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Tuesday, September 28, 2021

Orlando felon rights activist Desmond Meade wins 2021 MacArthur 'Genius' Grant

Posted By on Tue, Sep 28, 2021 at 3:32 PM

click to enlarge Orlando's Desmond Meade is one of this year's 'genius grant' recipients. - PHOTO VIA JOHN D. AND CATHERINE T. MACARTHUR FOUNDATION
  • Photo via John D. and Catherine T. MacArthur Foundation
  • Orlando's Desmond Meade is one of this year's 'genius grant' recipients.

One of the leading lights in Florida's felon rights movement is among the recipients of the annual John D. and Catherine T. MacArthur Foundation grants for exceptional Americans. Desmond Meade of the Florida Rights Restoration Coalition was rewarded for his work pushing to restore all rights of citizenship to Florida's felons.

Commonly known as "genius grants," the fellowships offer money to creatives, advocates and others over five years to free them to pursue whatever they please. Meade, along with the other recipients, will receive $625,000 over the course of a half-decade.



The Orlando activist and executive director was behind the push to restore voting rights to Florida felons, an idea that was overwhelmingly supported by Florida voters at the ballot box before being hamstrung by the legislature. Meade himself failed to receive a pardon from the governor in recent years, something he was seeking so that he might practice law in the state.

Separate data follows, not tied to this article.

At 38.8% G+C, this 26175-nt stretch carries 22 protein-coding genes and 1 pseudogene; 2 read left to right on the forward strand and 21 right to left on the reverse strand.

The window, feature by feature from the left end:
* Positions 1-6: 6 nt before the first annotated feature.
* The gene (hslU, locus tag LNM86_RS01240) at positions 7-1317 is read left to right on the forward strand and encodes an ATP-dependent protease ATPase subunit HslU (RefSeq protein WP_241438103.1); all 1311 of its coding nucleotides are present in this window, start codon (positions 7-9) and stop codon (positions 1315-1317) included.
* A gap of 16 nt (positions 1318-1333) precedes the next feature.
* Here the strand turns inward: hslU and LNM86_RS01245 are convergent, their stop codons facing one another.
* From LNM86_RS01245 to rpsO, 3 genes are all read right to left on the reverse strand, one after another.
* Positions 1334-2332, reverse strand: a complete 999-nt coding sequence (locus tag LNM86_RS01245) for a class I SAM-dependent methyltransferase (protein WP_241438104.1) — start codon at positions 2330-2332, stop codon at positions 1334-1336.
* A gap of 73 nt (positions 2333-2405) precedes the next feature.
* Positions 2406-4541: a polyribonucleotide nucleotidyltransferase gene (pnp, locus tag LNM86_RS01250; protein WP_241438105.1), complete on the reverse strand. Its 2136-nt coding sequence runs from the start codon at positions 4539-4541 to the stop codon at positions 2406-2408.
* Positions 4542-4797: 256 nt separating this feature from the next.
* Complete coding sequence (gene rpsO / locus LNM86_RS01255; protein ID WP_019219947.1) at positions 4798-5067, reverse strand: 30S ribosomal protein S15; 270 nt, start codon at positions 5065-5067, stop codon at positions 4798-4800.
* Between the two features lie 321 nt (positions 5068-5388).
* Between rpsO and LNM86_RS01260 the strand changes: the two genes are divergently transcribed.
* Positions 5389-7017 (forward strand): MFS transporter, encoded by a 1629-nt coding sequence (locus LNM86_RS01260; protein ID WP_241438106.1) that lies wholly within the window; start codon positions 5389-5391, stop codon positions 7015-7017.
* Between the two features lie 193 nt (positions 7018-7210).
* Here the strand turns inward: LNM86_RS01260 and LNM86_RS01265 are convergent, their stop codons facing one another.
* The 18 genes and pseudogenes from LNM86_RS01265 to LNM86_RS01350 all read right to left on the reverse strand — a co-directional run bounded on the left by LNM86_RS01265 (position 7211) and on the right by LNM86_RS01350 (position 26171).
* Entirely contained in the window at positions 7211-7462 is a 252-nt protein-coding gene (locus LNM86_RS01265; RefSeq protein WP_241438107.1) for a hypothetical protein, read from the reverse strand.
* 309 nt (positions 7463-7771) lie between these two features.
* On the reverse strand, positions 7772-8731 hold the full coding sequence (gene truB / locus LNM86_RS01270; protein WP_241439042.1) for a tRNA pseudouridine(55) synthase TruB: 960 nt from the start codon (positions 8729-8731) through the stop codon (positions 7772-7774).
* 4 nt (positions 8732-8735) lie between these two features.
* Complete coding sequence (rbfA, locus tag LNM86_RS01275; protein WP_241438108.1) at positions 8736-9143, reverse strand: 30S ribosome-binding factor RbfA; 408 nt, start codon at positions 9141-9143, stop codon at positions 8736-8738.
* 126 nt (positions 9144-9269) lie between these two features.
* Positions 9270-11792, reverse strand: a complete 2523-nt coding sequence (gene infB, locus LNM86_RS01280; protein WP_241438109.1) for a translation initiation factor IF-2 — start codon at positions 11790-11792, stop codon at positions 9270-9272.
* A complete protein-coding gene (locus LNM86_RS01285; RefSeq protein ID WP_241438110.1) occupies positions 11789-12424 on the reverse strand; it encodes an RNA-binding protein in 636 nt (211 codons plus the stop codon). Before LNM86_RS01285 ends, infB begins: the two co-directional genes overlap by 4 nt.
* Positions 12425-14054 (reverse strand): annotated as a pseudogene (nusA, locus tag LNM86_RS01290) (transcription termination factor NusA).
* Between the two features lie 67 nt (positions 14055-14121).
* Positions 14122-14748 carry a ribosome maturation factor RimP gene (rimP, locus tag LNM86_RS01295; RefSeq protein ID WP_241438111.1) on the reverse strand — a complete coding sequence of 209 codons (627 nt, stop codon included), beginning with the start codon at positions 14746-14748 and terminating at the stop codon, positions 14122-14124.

In spite of this setback, Meade continues to push for full restoration of rights for Florida felons.  He told the Orlando Sentinel that he will use the grant to pay for his law school loans and fuel his ongoing mission.

“Even in my wildest dreams, I couldn’t imagine me winning this award,” he said. “What it says, more than anything else, is that if Desmond Meade — who was homeless and addicted to drugs and in and out of jail — could turn his life around and be awarded this prize ... then that person who is out there struggling and thinking there’s no light at the end of the tunnel, that person can not just be successful, but be successful in a way that benefits the community or even the world,” he said.

Meade was one of two Floridians to receive the prize, the other being Tallahassee choreographer Jawole Willa Jo Zollar.




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